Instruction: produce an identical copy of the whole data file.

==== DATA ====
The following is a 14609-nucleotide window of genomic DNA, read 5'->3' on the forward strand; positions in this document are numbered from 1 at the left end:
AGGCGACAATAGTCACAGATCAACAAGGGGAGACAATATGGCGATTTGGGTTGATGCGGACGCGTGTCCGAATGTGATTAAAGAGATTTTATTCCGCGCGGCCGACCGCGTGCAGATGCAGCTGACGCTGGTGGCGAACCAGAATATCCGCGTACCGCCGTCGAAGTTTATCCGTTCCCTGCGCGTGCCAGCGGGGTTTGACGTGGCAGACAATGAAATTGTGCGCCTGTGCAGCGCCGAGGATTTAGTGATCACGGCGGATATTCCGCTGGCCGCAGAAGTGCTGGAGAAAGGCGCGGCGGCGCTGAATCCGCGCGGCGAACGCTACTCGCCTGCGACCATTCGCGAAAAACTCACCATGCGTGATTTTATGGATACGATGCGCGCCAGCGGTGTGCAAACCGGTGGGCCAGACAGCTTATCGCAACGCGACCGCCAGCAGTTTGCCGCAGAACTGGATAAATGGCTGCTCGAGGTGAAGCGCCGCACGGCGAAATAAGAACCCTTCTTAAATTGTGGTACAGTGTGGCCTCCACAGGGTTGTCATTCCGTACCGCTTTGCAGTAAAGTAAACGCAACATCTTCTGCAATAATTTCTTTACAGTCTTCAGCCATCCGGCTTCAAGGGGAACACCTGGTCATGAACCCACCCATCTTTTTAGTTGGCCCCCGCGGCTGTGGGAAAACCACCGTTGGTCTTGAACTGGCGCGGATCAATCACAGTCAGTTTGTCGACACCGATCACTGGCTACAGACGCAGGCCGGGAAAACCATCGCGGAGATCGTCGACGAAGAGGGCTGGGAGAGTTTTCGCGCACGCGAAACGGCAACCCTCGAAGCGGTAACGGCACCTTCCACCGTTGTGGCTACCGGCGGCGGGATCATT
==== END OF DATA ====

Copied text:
The following is a 14609-nucleotide window of genomic DNA, read 5'->3' on the forward strand; positions in this document are numbered from 1 at the left end:
AGGCGACAATAGTCACAGATCAACAAGGGGAGACAATATGGCGATTTGGGTTGATGCGGACGCGTGTCCGAATGTGATTAAAGAGATTTTATTCCGCGCGGCCGACCGCGTGCAGATGCAGCTGACGCTGGTGGCGAACCAGAATATCCGCGTACCGCCGTCGAAGTTTATCCGTTCCCTGCGCGTGCCAGCGGGGTTTGACGTGGCAGACAATGAAATTGTGCGCCTGTGCAGCGCCGAGGATTTAGTGATCACGGCGGATATTCCGCTGGCCGCAGAAGTGCTGGAGAAAGGCGCGGCGGCGCTGAATCCGCGCGGCGAACGCTACTCGCCTGCGACCATTCGCGAAAAACTCACCATGCGTGATTTTATGGATACGATGCGCGCCAGCGGTGTGCAAACCGGTGGGCCAGACAGCTTATCGCAACGCGACCGCCAGCAGTTTGCCGCAGAACTGGATAAATGGCTGCTCGAGGTGAAGCGCCGCACGGCGAAATAAGAACCCTTCTTAAATTGTGGTACAGTGTGGCCTCCACAGGGTTGTCATTCCGTACCGCTTTGCAGTAAAGTAAACGCAACATCTTCTGCAATAATTTCTTTACAGTCTTCAGCCATCCGGCTTCAAGGGGAACACCTGGTCATGAACCCACCCATCTTTTTAGTTGGCCCCCGCGGCTGTGGGAAAACCACCGTTGGTCTTGAACTGGCGCGGATCAATCACAGTCAGTTTGTCGACACCGATCACTGGCTACAGACGCAGGCCGGGAAAACCATCGCGGAGATCGTCGACGAAGAGGGCTGGGAGAGTTTTCGCGCACGCGAAACGGCAACCCTCGAAGCGGTAACGGCACCTTCCACCGTTGTGGCTACCGGCGGCGGGATCATT